parochial[pə rō′kē əl]
- An example of parochial is the type of education received from a catholic school.
- An example of parochial is someone who has never been outside of his town and who adheres strictly to his small town values and religious values.
- of or in a parish or parishes
- restricted to a small area or scope; narrow; limited; provincial: a parochial outlook
Origin of parochialMiddle English parochiele ; from Old French parochial ; from Ecclesiastical Medieval Latin parochialis ; from Ecclesiastical Late Latin parochia: see parish
- Of, relating to, supported by, or located in a parish.
- Of or relating to parochial schools.
- Narrowly restricted in scope or outlook; provincial: parochial attitudes.
Origin of parochialMiddle English, from Old French, from Late Latin parochiālis, from parochia, diocese; see parish.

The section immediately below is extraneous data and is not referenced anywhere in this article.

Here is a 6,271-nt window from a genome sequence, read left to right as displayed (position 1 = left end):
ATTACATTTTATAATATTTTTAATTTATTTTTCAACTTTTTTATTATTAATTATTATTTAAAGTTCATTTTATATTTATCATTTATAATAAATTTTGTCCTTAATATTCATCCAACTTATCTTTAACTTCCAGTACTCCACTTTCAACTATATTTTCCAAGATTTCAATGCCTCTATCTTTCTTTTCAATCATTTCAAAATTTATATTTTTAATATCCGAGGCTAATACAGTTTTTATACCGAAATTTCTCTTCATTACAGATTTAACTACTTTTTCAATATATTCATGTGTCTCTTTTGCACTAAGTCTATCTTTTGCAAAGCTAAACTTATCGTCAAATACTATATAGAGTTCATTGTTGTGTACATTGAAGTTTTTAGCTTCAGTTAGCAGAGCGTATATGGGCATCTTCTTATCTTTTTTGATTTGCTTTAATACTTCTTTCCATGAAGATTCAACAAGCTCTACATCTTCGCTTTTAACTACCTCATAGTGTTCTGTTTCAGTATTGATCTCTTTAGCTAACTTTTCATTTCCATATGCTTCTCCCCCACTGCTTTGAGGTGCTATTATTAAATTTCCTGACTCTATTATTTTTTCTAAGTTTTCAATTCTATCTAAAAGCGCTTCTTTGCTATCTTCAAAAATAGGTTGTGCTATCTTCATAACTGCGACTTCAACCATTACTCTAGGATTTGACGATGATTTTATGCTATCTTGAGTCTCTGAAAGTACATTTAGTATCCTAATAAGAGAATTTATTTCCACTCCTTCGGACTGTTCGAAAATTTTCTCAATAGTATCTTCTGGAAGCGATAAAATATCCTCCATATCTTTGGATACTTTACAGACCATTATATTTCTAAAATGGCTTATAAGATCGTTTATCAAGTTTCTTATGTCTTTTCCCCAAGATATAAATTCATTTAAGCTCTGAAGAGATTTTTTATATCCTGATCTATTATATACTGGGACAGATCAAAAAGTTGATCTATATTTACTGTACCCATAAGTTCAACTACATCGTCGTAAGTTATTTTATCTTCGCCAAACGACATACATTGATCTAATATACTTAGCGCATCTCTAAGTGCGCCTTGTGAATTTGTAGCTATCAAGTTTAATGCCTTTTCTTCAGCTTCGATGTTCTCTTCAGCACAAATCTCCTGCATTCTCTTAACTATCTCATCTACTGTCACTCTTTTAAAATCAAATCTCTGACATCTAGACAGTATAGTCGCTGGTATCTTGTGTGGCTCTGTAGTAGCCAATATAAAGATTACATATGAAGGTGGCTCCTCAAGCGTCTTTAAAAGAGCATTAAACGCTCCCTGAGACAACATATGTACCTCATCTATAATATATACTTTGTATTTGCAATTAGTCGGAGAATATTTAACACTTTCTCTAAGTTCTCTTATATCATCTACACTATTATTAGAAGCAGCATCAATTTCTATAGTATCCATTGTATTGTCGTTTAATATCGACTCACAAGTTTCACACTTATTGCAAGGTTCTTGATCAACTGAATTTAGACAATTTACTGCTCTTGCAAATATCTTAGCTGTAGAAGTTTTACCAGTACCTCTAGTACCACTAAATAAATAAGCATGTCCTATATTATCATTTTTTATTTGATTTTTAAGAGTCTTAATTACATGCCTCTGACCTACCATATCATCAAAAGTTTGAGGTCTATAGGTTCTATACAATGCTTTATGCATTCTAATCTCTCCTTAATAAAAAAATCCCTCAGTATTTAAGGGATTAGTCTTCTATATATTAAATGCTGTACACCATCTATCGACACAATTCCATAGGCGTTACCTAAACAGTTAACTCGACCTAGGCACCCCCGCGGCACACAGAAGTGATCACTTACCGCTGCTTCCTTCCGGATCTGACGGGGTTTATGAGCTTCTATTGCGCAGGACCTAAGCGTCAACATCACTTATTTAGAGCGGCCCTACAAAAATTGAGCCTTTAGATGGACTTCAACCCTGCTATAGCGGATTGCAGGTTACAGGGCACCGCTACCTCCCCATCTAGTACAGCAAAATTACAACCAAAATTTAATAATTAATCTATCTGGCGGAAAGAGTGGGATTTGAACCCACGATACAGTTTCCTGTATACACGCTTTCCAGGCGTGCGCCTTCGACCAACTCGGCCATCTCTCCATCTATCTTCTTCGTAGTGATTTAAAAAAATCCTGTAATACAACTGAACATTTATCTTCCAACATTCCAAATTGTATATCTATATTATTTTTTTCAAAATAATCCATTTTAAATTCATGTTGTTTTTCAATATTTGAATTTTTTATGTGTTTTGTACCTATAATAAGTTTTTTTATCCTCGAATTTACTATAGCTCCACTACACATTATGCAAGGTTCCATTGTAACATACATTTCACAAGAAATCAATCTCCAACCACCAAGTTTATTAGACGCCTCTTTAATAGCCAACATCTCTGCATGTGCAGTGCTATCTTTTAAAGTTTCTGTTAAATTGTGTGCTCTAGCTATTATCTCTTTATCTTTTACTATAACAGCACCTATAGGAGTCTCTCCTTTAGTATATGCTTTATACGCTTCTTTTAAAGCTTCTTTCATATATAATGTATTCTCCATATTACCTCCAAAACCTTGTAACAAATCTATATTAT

(comparative more parochial, superlative most parochial)
- Pertaining to a parish.
- Characterized by an unsophisticated focus on local concerns to the exclusion of wider contexts; elementary in scope or outlook.
- The use of simple, primary colors in the painting gave it a parochial feel.
- Some people in the United States have been accused of taking a parochial view, of not being interested in international matters.
- parochial school
- parochial vicar
From Anglo-Norman parochial and its source Late Latin parochialis, an alteration of paroecialis (“of a church province"), from paroecia, from Hellenistic Greek Ï€Î±ÏÎ¿Î¹ÎºÎ¯Î± (paroikia, “stay in a foreign land") , later “community, diocese", from Ancient Greek Ï€Î¬ÏÎ¿Î¹ÎºÎ¿Ï‚ (paroikos, “neighbouring, neighbour"), from Ï€Î±ÏÎ±- (para-) + Î¿á¼¶ÎºÎ¿Ï‚ (oikos, “house").